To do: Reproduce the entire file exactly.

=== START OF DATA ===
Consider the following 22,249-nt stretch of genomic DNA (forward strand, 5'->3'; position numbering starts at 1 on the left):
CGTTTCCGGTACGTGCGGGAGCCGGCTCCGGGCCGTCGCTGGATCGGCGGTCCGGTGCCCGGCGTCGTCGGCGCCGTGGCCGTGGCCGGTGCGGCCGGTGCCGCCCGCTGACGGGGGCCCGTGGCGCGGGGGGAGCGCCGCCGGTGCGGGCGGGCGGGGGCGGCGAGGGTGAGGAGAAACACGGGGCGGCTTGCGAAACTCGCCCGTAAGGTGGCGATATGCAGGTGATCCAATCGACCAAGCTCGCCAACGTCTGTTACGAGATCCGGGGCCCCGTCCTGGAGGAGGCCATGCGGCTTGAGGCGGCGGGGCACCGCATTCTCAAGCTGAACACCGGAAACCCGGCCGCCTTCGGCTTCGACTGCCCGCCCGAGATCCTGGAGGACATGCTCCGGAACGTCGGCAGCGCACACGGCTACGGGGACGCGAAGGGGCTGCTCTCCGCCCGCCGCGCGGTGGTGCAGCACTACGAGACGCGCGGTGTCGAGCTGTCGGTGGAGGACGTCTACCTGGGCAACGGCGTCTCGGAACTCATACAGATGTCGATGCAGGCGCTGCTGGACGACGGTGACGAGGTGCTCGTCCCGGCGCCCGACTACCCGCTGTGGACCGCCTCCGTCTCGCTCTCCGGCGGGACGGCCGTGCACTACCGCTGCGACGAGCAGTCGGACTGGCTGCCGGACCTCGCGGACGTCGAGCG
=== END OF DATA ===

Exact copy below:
Consider the following 22,249-nt stretch of genomic DNA (forward strand, 5'->3'; position numbering starts at 1 on the left):
CGTTTCCGGTACGTGCGGGAGCCGGCTCCGGGCCGTCGCTGGATCGGCGGTCCGGTGCCCGGCGTCGTCGGCGCCGTGGCCGTGGCCGGTGCGGCCGGTGCCGCCCGCTGACGGGGGCCCGTGGCGCGGGGGGAGCGCCGCCGGTGCGGGCGGGCGGGGGCGGCGAGGGTGAGGAGAAACACGGGGCGGCTTGCGAAACTCGCCCGTAAGGTGGCGATATGCAGGTGATCCAATCGACCAAGCTCGCCAACGTCTGTTACGAGATCCGGGGCCCCGTCCTGGAGGAGGCCATGCGGCTTGAGGCGGCGGGGCACCGCATTCTCAAGCTGAACACCGGAAACCCGGCCGCCTTCGGCTTCGACTGCCCGCCCGAGATCCTGGAGGACATGCTCCGGAACGTCGGCAGCGCACACGGCTACGGGGACGCGAAGGGGCTGCTCTCCGCCCGCCGCGCGGTGGTGCAGCACTACGAGACGCGCGGTGTCGAGCTGTCGGTGGAGGACGTCTACCTGGGCAACGGCGTCTCGGAACTCATACAGATGTCGATGCAGGCGCTGCTGGACGACGGTGACGAGGTGCTCGTCCCGGCGCCCGACTACCCGCTGTGGACCGCCTCCGTCTCGCTCTCCGGCGGGACGGCCGTGCACTACCGCTGCGACGAGCAGTCGGACTGGCTGCCGGACCTCGCGGACGTCGAGCG